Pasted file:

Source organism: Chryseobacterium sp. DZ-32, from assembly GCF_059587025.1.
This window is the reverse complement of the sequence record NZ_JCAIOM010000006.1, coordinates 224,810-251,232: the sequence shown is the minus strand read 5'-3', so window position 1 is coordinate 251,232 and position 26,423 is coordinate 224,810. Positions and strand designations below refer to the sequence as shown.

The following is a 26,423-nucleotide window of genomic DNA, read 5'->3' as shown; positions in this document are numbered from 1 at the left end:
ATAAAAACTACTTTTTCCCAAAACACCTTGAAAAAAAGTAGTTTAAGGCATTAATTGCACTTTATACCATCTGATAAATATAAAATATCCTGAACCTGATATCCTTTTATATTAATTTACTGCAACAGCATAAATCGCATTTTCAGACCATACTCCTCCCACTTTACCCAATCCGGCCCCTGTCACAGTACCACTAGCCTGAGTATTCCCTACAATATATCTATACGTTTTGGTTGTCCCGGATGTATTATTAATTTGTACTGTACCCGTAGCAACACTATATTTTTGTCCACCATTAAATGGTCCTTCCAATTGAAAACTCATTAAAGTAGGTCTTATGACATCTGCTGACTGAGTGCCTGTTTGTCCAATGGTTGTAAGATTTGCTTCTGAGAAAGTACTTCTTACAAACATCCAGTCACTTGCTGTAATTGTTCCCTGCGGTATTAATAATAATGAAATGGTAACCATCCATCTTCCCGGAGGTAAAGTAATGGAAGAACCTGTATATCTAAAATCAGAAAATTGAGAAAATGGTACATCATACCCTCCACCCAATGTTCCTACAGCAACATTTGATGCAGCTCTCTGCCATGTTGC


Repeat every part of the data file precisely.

Source organism: Chryseobacterium sp. DZ-32, from assembly GCF_059587025.1.
This window is the reverse complement of the sequence record NZ_JCAIOM010000006.1, coordinates 224,810-251,232: the sequence shown is the minus strand read 5'-3', so window position 1 is coordinate 251,232 and position 26,423 is coordinate 224,810. Positions and strand designations below refer to the sequence as shown.

The following is a 26,423-nucleotide window of genomic DNA, read 5'->3' as shown; positions in this document are numbered from 1 at the left end:
ATAAAAACTACTTTTTCCCAAAACACCTTGAAAAAAAGTAGTTTAAGGCATTAATTGCACTTTATACCATCTGATAAATATAAAATATCCTGAACCTGATATCCTTTTATATTAATTTACTGCAACAGCATAAATCGCATTTTCAGACCATACTCCTCCCACTTTACCCAATCCGGCCCCTGTCACAGTACCACTAGCCTGAGTATTCCCTACAATATATCTATACGTTTTGGTTGTCCCGGATGTATTATTAATTTGTACTGTACCCGTAGCAACACTATATTTTTGTCCACCATTAAATGGTCCTTCCAATTGAAAACTCATTAAAGTAGGTCTTATGACATCTGCTGACTGAGTGCCTGTTTGTCCAATGGTTGTAAGATTTGCTTCTGAGAAAGTACTTCTTACAAACATCCAGTCACTTGCTGTAATTGTTCCCTGCGGTATTAATAATAATGAAATGGTAACCATCCATCTTCCCGGAGGTAAAGTAATGGAAGAACCTGTATATCTAAAATCAGAAAATTGAGAAAATGGTACATCATACCCTCCACCCAATGTTCCTACAGCAACATTTGATGCAGCTCTCTGCCATGTTGC